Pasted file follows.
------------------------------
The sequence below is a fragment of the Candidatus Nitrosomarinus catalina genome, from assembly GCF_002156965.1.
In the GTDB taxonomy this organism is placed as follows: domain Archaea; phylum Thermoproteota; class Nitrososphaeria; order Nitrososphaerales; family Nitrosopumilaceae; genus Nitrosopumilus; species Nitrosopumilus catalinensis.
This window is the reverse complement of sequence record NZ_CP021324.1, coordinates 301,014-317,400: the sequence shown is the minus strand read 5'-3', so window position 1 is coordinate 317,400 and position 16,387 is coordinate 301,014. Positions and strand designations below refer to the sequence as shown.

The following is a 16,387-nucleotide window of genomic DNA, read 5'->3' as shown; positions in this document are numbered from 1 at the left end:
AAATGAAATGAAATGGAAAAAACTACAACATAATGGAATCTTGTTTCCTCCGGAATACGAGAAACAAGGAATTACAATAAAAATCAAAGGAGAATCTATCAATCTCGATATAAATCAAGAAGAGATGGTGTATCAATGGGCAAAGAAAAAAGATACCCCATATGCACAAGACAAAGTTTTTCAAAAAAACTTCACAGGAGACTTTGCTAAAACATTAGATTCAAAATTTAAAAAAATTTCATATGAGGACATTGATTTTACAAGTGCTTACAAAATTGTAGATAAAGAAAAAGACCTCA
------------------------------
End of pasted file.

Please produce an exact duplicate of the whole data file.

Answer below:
The sequence below is a fragment of the Candidatus Nitrosomarinus catalina genome, from assembly GCF_002156965.1.
In the GTDB taxonomy this organism is placed as follows: domain Archaea; phylum Thermoproteota; class Nitrososphaeria; order Nitrososphaerales; family Nitrosopumilaceae; genus Nitrosopumilus; species Nitrosopumilus catalinensis.
This window is the reverse complement of sequence record NZ_CP021324.1, coordinates 301,014-317,400: the sequence shown is the minus strand read 5'-3', so window position 1 is coordinate 317,400 and position 16,387 is coordinate 301,014. Positions and strand designations below refer to the sequence as shown.

The following is a 16,387-nucleotide window of genomic DNA, read 5'->3' as shown; positions in this document are numbered from 1 at the left end:
AAATGAAATGAAATGGAAAAAACTACAACATAATGGAATCTTGTTTCCTCCGGAATACGAGAAACAAGGAATTACAATAAAAATCAAAGGAGAATCTATCAATCTCGATATAAATCAAGAAGAGATGGTGTATCAATGGGCAAAGAAAAAAGATACCCCATATGCACAAGACAAAGTTTTTCAAAAAAACTTCACAGGAGACTTTGCTAAAACATTAGATTCAAAATTTAAAAAAATTTCATATGAGGACATTGATTTTACAAGTGCTTACAAAATTGTAGATAAAGAAAAAGACCTCA